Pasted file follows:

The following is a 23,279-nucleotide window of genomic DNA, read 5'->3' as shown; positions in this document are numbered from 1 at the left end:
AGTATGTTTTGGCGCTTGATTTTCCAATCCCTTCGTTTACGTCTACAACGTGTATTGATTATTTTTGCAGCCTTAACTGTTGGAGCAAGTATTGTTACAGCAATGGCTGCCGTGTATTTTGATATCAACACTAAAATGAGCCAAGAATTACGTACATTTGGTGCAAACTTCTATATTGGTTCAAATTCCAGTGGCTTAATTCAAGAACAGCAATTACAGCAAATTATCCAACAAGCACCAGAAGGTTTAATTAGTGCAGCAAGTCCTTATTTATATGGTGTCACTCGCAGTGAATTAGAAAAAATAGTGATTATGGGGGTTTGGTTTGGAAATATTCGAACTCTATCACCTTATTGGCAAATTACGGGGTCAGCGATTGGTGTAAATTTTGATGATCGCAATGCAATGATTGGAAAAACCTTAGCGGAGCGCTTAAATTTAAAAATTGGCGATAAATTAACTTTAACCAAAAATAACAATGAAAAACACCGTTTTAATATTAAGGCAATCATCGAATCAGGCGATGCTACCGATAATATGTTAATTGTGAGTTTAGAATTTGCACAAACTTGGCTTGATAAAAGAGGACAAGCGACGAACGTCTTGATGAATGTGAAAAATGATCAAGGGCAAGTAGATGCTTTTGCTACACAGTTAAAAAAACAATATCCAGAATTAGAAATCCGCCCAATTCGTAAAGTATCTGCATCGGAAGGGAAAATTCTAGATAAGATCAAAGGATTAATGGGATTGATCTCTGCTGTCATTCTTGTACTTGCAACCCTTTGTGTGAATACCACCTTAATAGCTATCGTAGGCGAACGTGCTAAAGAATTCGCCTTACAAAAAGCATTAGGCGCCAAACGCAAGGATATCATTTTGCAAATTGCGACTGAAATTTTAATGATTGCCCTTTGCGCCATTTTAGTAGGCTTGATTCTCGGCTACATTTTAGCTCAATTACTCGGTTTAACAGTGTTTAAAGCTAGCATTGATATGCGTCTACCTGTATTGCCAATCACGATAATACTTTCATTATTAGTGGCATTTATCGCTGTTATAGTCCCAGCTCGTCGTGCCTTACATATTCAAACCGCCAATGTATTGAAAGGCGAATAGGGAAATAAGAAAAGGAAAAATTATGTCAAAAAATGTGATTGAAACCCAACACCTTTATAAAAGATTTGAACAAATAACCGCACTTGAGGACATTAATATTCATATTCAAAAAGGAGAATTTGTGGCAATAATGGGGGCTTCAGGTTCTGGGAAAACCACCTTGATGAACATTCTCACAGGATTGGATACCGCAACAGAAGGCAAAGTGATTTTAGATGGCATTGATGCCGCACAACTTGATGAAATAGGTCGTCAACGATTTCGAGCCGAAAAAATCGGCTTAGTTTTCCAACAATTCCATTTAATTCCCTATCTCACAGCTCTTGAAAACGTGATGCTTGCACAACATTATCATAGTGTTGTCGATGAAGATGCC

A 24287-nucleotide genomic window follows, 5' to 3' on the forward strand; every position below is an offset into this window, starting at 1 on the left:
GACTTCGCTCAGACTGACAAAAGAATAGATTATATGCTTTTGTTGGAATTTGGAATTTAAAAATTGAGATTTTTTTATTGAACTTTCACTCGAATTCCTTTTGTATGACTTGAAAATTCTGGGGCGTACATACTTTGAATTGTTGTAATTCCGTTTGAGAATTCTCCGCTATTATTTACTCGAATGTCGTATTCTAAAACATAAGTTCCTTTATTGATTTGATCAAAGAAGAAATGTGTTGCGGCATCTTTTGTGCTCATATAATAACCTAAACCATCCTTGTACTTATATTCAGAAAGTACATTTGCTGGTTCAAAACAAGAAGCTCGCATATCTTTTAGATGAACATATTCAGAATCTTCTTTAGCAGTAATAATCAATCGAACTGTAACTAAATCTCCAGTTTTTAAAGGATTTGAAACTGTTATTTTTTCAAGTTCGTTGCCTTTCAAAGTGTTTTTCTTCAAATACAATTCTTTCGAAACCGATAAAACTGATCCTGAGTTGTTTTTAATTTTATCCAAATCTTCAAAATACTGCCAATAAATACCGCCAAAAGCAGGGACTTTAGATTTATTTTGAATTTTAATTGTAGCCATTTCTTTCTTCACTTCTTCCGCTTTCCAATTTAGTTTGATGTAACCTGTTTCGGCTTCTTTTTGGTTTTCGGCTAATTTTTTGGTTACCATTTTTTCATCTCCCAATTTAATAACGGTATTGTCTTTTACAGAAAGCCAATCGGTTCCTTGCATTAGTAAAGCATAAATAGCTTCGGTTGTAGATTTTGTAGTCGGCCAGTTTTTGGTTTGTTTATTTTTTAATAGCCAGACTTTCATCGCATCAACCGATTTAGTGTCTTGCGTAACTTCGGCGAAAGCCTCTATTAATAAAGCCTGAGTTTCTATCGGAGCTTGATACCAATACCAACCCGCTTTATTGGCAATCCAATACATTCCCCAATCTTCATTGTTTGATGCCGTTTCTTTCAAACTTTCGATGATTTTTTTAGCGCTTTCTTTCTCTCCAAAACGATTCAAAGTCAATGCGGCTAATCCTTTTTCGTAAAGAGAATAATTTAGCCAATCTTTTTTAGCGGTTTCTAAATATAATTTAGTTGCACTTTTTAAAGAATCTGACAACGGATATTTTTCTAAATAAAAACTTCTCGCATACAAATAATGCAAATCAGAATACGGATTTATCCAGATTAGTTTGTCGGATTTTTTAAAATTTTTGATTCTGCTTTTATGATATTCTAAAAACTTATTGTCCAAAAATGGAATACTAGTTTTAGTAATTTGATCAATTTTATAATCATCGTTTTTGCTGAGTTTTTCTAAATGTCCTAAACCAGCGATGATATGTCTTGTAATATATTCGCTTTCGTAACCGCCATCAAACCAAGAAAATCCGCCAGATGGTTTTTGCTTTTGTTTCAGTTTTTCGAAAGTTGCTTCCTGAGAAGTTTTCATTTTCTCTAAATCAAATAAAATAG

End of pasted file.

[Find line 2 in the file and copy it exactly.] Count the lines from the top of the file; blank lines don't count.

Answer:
AGTATGTTTTGGCGCTTGATTTTCCAATCCCTTCGTTTACGTCTACAACGTGTATTGATTATTTTTGCAGCCTTAACTGTTGGAGCAAGTATTGTTACAGCAATGGCTGCCGTGTATTTTGATATCAACACTAAAATGAGCCAAGAATTACGTACATTTGGTGCAAACTTCTATATTGGTTCAAATTCCAGTGGCTTAATTCAAGAACAGCAATTACAGCAAATTATCCAACAAGCACCAGAAGGTTTAATTAGTGCAGCAAGTCCTTATTTATATGGTGTCACTCGCAGTGAATTAGAAAAAATAGTGATTATGGGGGTTTGGTTTGGAAATATTCGAACTCTATCACCTTATTGGCAAATTACGGGGTCAGCGATTGGTGTAAATTTTGATGATCGCAATGCAATGATTGGAAAAACCTTAGCGGAGCGCTTAAATTTAAAAATTGGCGATAAATTAACTTTAACCAAAAATAACAATGAAAAACACCGTTTTAATATTAAGGCAATCATCGAATCAGGCGATGCTACCGATAATATGTTAATTGTGAGTTTAGAATTTGCACAAACTTGGCTTGATAAAAGAGGACAAGCGACGAACGTCTTGATGAATGTGAAAAATGATCAAGGGCAAGTAGATGCTTTTGCTACACAGTTAAAAAAACAATATCCAGAATTAGAAATCCGCCCAATTCGTAAAGTATCTGCATCGGAAGGGAAAATTCTAGATAAGATCAAAGGATTAATGGGATTGATCTCTGCTGTCATTCTTGTACTTGCAACCCTTTGTGTGAATACCACCTTAATAGCTATCGTAGGCGAACGTGCTAAAGAATTCGCCTTACAAAAAGCATTAGGCGCCAAACGCAAGGATATCATTTTGCAAATTGCGACTGAAATTTTAATGATTGCCCTTTGCGCCATTTTAGTAGGCTTGATTCTCGGCTACATTTTAGCTCAATTACTCGGTTTAACAGTGTTTAAAGCTAGCATTGATATGCGTCTACCTGTATTGCCAATCACGATAATACTTTCATTATTAGTGGCATTTATCGCTGTTATAGTCCCAGCTCGTCGTGCCTTACATATTCAAACCGCCAATGTATTGAAAGGCGAATAGGGAAATAAGAAAAGGAAAAATTATGTCAAAAAATGTGATTGAAACCCAACACCTTTATAAAAGATTTGAACAAATAACCGCACTTGAGGACATTAATATTCATATTCAAAAAGGAGAATTTGTGGCAATAATGGGGGCTTCAGGTTCTGGGAAAACCACCTTGATGAACATTCTCACAGGATTGGATACCGCAACAGAAGGCAAAGTGATTTTAGATGGCATTGATGCCGCACAACTTGATGAAATAGGTCGTCAACGATTTCGAGCCGAAAAAATCGGCTTAGTTTTCCAACAATTCCATTTAATTCCCTATCTCACAGCTCTTGAAAACGTGATGCTTGCACAACATTATCATAGTGTTGTCGATGAAGATGCC